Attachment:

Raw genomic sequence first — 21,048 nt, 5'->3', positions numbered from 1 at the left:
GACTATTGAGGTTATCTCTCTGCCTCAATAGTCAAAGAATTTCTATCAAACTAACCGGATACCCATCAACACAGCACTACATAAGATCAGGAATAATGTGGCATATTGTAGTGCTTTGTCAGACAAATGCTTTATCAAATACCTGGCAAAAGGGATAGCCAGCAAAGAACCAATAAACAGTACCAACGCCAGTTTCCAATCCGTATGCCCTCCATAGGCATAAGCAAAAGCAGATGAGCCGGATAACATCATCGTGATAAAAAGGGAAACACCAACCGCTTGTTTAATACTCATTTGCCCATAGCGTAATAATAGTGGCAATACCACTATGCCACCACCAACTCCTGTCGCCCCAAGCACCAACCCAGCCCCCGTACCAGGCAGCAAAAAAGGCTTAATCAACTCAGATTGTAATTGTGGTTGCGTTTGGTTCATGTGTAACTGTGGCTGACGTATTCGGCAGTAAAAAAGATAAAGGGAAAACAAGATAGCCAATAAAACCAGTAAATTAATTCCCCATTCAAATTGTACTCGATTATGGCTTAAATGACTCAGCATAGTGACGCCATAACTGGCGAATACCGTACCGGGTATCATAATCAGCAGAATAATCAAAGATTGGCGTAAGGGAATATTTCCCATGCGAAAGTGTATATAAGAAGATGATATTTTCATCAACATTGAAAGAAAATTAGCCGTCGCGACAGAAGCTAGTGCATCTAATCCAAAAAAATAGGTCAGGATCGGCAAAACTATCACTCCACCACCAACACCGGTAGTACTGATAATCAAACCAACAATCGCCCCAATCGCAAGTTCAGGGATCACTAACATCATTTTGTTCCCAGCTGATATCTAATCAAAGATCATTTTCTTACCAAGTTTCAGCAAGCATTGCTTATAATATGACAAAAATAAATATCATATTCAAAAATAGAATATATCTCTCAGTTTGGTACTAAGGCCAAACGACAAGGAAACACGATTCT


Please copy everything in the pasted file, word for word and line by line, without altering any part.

Raw genomic sequence first — 21,048 nt, 5'->3', positions numbered from 1 at the left:
GACTATTGAGGTTATCTCTCTGCCTCAATAGTCAAAGAATTTCTATCAAACTAACCGGATACCCATCAACACAGCACTACATAAGATCAGGAATAATGTGGCATATTGTAGTGCTTTGTCAGACAAATGCTTTATCAAATACCTGGCAAAAGGGATAGCCAGCAAAGAACCAATAAACAGTACCAACGCCAGTTTCCAATCCGTATGCCCTCCATAGGCATAAGCAAAAGCAGATGAGCCGGATAACATCATCGTGATAAAAAGGGAAACACCAACCGCTTGTTTAATACTCATTTGCCCATAGCGTAATAATAGTGGCAATACCACTATGCCACCACCAACTCCTGTCGCCCCAAGCACCAACCCAGCCCCCGTACCAGGCAGCAAAAAAGGCTTAATCAACTCAGATTGTAATTGTGGTTGCGTTTGGTTCATGTGTAACTGTGGCTGACGTATTCGGCAGTAAAAAAGATAAAGGGAAAACAAGATAGCCAATAAAACCAGTAAATTAATTCCCCATTCAAATTGTACTCGATTATGGCTTAAATGACTCAGCATAGTGACGCCATAACTGGCGAATACCGTACCGGGTATCATAATCAGCAGAATAATCAAAGATTGGCGTAAGGGAATATTTCCCATGCGAAAGTGTATATAAGAAGATGATATTTTCATCAACATTGAAAGAAAATTAGCCGTCGCGACAGAAGCTAGTGCATCTAATCCAAAAAAATAGGTCAGGATCGGCAAAACTATCACTCCACCACCAACACCGGTAGTACTGATAATCAAACCAACAATCGCCCCAATCGCAAGTTCAGGGATCACTAACATCATTTTGTTCCCAGCTGATATCTAATCAAAGATCATTTTCTTACCAAGTTTCAGCAAGCATTGCTTATAATATGACAAAAATAAATATCATATTCAAAAATAGAATATATCTCTCAGTTTGGTACTAAGGCCAAACGACAAGGAAACACGATTCT